Smoulder Back to the top
Imagine a toothpaste tube full of fuzzy T-Rex riffsbeing squeesed in the middle by Sid Vicious and spouting rock'n'roll all over the furniture. Their greatest, most catchiest moment so far.
Dan: "The drummings good the rest of its crap."
Matt: "I think it's a good quality tune. Four? Four and a half?"
Robbie G: "It was never going to be a single, but then we get such a great reaction to it at gigs."
Martyn: "It's good that it's getting played on Radio 1 now. We were in a cafe getting breakfast and someone phoned us to say it was on Simon Mayo so we all had to go and listen to it on the car stereo."
Back in the day when the Manic Street Preachers were awake they briefly paraded the slogan "All rock'n'roll is homosexual". In which case King Adora are the most ineptdrag act on the planet. It's not just that these glam hams from Brum fall off their heels as they gyrate like turkeys in heat, it's that they strip naked and wave their inappropriate genitals right in your face. The guitars froth in premature approximation of New York Dolls vim and singer Matt yelps about how he wants someone to "Make my body so sex-sational." The combining effect is akin to being ravaged by a limp and slightly greasy inflatable doll. The band most likely to land a part in Velvet Goldmine II: The Cringeable Years.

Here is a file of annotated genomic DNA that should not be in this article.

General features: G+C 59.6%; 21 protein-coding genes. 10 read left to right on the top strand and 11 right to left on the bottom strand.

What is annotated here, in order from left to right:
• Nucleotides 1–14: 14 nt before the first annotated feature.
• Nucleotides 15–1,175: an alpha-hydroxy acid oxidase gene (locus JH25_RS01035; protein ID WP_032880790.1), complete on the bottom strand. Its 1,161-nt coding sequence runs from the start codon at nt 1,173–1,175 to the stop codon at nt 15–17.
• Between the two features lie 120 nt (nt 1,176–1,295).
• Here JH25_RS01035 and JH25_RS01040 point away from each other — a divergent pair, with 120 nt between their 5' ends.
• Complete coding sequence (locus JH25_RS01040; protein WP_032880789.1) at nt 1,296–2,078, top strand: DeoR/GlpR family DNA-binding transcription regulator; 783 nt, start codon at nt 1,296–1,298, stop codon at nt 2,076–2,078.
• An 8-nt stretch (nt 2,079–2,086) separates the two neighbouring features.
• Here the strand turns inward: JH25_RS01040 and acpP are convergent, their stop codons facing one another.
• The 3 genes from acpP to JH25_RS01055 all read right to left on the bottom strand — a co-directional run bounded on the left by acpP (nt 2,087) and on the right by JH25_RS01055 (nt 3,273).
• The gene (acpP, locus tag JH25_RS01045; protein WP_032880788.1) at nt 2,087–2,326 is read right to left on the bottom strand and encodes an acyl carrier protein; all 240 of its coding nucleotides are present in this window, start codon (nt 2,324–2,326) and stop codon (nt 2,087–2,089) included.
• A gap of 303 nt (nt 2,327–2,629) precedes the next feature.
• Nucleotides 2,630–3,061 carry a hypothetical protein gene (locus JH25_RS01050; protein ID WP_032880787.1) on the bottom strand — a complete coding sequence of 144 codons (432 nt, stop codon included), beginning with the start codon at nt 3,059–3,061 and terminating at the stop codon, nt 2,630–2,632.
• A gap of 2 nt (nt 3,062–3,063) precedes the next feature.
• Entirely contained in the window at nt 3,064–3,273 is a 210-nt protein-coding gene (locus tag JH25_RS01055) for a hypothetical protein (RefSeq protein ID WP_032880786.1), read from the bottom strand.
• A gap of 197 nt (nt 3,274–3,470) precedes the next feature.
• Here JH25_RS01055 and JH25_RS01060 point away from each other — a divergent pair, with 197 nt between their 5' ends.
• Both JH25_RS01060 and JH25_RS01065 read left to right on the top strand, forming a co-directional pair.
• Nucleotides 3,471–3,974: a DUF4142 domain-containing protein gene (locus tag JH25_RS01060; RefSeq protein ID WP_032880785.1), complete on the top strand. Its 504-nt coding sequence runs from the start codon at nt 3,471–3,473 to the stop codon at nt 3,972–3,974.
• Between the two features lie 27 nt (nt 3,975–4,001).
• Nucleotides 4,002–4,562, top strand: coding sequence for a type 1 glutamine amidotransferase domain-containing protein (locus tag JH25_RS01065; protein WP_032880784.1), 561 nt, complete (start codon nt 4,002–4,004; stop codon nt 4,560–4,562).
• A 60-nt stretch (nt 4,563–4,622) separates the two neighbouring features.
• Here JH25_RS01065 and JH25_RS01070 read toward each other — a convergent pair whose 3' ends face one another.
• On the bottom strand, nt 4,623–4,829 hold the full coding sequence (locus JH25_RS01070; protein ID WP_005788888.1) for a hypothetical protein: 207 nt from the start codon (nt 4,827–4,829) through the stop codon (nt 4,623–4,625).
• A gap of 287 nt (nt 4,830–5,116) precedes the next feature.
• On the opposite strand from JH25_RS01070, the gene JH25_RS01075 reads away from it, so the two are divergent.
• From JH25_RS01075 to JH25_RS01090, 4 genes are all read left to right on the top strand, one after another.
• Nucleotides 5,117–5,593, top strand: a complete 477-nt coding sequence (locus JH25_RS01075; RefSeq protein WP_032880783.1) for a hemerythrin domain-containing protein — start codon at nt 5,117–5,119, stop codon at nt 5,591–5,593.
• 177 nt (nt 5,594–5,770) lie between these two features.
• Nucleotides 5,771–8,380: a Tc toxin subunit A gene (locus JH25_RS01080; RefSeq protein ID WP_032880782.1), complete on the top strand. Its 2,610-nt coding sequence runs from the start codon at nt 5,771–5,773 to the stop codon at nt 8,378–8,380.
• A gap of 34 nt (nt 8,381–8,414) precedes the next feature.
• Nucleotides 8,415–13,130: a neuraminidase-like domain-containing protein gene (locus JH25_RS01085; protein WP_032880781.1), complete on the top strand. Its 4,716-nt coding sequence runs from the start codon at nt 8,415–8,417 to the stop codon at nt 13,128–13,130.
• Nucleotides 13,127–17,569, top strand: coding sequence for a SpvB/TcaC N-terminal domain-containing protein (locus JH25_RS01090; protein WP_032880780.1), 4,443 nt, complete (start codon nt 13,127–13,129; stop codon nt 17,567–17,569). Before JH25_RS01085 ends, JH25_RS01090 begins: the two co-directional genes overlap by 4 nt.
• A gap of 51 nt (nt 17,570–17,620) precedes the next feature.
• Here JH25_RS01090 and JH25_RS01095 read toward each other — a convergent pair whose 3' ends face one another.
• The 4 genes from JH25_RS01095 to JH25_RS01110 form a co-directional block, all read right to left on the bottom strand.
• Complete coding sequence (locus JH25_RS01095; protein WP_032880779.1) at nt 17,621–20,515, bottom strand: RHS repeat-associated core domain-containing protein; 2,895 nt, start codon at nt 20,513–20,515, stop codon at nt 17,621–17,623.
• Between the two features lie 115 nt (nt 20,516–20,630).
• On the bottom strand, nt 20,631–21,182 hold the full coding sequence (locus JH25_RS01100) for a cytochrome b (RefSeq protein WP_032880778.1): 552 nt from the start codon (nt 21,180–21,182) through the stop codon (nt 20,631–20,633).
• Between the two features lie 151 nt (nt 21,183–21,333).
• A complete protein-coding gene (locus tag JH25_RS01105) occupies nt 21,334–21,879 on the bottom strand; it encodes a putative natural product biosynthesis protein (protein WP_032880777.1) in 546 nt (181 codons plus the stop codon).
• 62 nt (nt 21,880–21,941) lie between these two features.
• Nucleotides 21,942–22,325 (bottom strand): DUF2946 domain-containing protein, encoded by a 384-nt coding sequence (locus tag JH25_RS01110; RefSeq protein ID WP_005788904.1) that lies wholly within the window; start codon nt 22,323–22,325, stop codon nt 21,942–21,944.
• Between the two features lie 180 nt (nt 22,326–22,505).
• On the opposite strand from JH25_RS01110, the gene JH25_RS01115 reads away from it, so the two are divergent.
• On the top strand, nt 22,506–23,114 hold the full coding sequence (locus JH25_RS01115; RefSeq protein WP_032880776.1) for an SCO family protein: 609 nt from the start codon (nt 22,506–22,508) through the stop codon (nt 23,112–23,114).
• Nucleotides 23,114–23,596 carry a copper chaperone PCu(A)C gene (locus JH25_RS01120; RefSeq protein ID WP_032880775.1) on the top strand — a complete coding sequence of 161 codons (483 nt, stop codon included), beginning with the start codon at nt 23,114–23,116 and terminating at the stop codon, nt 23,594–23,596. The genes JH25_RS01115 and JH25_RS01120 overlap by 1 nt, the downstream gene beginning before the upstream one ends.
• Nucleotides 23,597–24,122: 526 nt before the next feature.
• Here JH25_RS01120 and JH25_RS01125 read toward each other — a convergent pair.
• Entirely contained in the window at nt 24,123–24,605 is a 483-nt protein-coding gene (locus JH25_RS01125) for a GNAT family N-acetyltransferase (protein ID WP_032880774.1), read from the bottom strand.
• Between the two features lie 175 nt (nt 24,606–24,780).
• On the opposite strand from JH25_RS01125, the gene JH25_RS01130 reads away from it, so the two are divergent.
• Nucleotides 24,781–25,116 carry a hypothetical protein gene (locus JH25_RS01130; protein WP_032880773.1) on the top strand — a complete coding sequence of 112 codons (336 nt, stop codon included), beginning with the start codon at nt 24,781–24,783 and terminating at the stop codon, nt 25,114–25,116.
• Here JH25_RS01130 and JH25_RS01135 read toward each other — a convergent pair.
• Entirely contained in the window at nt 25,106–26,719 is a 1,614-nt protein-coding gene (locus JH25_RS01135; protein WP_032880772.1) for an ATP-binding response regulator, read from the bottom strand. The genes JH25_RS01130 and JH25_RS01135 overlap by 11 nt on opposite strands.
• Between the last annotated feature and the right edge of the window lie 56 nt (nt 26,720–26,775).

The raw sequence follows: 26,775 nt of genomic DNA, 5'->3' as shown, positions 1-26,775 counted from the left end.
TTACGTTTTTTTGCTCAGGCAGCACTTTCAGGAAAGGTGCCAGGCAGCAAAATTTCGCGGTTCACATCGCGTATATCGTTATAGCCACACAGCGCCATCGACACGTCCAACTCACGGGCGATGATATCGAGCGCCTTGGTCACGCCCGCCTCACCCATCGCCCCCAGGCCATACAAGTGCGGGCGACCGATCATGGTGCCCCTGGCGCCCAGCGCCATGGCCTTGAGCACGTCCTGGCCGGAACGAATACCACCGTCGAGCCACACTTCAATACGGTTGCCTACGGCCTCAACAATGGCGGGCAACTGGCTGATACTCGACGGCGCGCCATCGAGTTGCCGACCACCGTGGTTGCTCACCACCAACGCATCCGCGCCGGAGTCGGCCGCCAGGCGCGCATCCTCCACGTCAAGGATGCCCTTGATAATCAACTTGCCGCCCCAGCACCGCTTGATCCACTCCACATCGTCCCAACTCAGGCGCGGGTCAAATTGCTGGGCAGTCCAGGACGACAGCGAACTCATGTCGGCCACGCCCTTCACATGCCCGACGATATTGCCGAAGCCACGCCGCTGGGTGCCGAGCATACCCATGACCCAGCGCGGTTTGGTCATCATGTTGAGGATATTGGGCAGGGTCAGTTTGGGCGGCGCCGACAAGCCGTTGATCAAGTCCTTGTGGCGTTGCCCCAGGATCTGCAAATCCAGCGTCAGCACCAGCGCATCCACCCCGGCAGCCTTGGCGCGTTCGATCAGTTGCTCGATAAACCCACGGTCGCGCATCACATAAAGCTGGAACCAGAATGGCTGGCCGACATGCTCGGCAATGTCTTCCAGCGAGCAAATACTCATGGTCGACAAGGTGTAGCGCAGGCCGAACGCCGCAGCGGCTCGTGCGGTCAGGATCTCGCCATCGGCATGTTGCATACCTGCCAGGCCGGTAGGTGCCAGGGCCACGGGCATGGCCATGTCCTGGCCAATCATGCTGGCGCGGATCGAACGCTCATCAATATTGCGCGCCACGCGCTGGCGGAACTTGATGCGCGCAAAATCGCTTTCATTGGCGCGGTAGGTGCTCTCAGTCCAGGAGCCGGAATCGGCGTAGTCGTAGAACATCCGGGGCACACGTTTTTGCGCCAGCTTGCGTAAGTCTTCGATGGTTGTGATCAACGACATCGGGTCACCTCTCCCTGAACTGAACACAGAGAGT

From the opening whine of distorted voices pouting "You shake my body! You shake my body!", you know this is to be a song to which you can't keep still. The harsh guitars and relentless, stamping drums set you on automatic-headbang from the first second seconds of the intro.
Then Maxi's slightly tormented rasp carries the listener into the band's seemingly head-fucked, fucked-up, over-urgent view of lust and love. Sounding at times like a modern version of the Early Manics ("Got nothing to feel but empty love" harping back to the days of Generation Terrorists and Little Baby Nothing's reference to "vacant love"), this song sets King Adora in good stead to become the Manics' successors as rock's most vital anti-love representatives.